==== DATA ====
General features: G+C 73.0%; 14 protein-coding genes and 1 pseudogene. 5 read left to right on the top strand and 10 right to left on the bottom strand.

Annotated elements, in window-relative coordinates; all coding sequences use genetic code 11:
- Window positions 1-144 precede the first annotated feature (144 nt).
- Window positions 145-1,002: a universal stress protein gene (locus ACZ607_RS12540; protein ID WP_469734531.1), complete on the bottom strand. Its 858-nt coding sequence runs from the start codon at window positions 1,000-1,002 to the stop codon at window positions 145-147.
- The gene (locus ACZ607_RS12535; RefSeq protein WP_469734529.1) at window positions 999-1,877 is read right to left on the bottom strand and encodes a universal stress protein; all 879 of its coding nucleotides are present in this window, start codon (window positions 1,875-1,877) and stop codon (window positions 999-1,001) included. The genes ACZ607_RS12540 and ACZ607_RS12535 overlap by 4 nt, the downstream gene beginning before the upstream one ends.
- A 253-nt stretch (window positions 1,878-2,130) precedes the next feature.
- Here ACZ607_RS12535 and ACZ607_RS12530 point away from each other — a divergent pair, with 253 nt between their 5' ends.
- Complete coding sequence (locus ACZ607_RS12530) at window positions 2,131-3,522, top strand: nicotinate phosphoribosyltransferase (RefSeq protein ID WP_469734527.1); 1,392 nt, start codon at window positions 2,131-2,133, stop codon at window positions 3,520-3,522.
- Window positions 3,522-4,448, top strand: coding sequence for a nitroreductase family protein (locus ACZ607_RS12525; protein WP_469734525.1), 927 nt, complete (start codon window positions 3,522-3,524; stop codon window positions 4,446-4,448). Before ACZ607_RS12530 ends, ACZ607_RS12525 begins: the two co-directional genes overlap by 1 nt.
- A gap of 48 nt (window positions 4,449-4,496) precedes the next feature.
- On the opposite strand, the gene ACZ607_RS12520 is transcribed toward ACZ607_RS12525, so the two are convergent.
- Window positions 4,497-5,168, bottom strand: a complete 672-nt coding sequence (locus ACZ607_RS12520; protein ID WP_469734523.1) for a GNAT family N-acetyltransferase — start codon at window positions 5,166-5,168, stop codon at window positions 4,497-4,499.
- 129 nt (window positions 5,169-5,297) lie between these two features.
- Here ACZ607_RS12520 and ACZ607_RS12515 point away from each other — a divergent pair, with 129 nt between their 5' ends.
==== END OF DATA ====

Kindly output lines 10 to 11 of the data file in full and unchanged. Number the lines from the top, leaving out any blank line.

- A gap of 48 nt (window positions 4,449-4,496) precedes the next feature.
- On the opposite strand, the gene ACZ607_RS12520 is transcribed toward ACZ607_RS12525, so the two are convergent.